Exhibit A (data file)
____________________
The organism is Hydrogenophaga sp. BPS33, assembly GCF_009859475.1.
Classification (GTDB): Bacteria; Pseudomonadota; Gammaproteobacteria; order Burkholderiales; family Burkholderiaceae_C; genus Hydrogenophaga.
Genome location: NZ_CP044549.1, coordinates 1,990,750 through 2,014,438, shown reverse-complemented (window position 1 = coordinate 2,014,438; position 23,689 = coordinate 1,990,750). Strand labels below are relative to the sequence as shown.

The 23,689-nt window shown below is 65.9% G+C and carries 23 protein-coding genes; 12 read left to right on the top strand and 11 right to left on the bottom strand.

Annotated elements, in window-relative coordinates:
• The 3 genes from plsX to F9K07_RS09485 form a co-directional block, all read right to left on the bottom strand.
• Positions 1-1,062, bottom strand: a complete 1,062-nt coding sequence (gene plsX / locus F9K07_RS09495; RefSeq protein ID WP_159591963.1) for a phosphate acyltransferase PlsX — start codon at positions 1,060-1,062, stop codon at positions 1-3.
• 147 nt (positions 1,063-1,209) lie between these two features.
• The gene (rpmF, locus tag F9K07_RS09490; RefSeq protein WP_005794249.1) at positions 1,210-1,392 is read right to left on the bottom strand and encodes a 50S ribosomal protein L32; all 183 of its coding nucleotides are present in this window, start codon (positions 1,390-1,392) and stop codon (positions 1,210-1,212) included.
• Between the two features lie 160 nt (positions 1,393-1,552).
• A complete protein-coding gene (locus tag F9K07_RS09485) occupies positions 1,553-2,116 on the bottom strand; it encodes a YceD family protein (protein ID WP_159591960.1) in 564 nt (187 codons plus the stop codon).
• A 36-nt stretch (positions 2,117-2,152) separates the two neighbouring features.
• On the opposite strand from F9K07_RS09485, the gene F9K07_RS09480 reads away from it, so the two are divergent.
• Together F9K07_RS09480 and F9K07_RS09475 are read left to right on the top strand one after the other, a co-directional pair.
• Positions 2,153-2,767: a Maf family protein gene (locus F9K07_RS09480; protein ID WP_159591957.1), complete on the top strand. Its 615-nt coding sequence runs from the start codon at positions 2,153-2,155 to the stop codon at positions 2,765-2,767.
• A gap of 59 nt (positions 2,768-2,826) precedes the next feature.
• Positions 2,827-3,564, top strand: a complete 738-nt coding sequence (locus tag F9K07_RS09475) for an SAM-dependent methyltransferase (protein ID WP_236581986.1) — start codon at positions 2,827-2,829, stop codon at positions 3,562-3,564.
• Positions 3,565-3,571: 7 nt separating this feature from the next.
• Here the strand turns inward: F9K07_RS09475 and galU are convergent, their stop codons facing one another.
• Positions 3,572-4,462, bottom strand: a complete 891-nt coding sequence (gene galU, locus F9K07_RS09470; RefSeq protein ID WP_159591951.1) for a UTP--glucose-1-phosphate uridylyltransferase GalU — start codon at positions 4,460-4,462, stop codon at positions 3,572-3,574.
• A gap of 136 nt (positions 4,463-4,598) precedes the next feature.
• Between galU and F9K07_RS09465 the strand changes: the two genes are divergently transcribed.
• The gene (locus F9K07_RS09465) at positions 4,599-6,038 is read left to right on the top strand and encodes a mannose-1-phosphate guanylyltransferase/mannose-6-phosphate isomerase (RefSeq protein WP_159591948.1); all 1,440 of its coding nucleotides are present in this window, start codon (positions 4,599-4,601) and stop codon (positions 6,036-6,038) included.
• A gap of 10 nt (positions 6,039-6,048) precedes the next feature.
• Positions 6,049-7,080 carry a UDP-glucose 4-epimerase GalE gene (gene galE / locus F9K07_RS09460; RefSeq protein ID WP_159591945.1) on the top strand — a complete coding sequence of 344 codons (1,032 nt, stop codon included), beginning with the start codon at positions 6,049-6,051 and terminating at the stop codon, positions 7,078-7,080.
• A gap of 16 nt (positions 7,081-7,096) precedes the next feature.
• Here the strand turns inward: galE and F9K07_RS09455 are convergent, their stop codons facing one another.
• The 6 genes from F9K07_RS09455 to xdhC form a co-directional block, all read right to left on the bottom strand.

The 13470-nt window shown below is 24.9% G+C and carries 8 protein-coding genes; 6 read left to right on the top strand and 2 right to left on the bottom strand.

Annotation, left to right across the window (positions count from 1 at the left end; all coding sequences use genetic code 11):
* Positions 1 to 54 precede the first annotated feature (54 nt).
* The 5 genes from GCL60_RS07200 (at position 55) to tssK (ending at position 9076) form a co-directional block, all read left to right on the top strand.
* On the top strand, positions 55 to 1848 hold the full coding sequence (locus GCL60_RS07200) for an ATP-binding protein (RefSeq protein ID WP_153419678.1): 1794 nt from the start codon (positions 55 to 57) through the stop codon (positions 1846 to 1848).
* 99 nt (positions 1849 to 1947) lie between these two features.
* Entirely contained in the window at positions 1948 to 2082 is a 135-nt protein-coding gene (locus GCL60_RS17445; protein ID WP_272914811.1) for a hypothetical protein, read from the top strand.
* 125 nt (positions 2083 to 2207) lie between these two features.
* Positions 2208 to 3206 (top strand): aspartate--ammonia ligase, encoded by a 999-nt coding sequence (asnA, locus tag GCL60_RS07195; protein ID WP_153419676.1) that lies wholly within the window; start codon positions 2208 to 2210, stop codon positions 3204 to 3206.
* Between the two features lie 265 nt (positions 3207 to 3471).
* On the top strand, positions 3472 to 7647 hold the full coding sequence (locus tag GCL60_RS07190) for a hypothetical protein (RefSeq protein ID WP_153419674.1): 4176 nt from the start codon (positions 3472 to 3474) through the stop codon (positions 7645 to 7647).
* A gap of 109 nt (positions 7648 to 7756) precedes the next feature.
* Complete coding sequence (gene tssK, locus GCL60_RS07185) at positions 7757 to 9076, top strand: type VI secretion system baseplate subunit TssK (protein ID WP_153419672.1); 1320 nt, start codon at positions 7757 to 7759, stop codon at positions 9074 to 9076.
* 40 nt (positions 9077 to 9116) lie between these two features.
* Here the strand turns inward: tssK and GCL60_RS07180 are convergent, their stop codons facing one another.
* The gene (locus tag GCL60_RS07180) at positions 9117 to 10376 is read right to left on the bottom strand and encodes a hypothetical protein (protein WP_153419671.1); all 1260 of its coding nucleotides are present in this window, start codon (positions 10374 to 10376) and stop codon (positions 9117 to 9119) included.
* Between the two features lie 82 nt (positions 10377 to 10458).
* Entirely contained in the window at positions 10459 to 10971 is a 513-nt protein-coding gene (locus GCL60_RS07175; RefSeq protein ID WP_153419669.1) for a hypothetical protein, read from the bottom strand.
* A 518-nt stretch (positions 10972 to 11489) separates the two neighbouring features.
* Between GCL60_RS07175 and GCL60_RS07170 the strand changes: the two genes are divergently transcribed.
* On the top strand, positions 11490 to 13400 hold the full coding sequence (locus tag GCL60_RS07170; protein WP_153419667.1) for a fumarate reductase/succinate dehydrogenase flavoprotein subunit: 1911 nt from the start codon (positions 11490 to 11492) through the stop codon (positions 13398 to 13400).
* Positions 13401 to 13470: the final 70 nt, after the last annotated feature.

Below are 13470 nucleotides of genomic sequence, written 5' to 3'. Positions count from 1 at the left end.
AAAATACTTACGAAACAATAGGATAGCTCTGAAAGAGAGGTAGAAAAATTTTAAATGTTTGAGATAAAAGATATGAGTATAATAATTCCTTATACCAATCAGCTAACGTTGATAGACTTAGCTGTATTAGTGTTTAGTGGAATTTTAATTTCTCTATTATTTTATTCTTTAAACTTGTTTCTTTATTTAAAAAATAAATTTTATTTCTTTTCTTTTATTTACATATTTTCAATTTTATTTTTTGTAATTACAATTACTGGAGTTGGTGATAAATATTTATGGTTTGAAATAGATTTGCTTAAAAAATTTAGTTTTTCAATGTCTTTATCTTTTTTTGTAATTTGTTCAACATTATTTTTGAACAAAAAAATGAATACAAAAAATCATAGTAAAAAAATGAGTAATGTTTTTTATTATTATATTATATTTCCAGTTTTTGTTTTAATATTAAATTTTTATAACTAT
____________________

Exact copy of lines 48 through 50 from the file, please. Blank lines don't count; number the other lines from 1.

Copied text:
* Between GCL60_RS07175 and GCL60_RS07170 the strand changes: the two genes are divergently transcribed.
* On the top strand, positions 11490 to 13400 hold the full coding sequence (locus tag GCL60_RS07170; protein WP_153419667.1) for a fumarate reductase/succinate dehydrogenase flavoprotein subunit: 1911 nt from the start codon (positions 11490 to 11492) through the stop codon (positions 13398 to 13400).
* Positions 13401 to 13470: the final 70 nt, after the last annotated feature.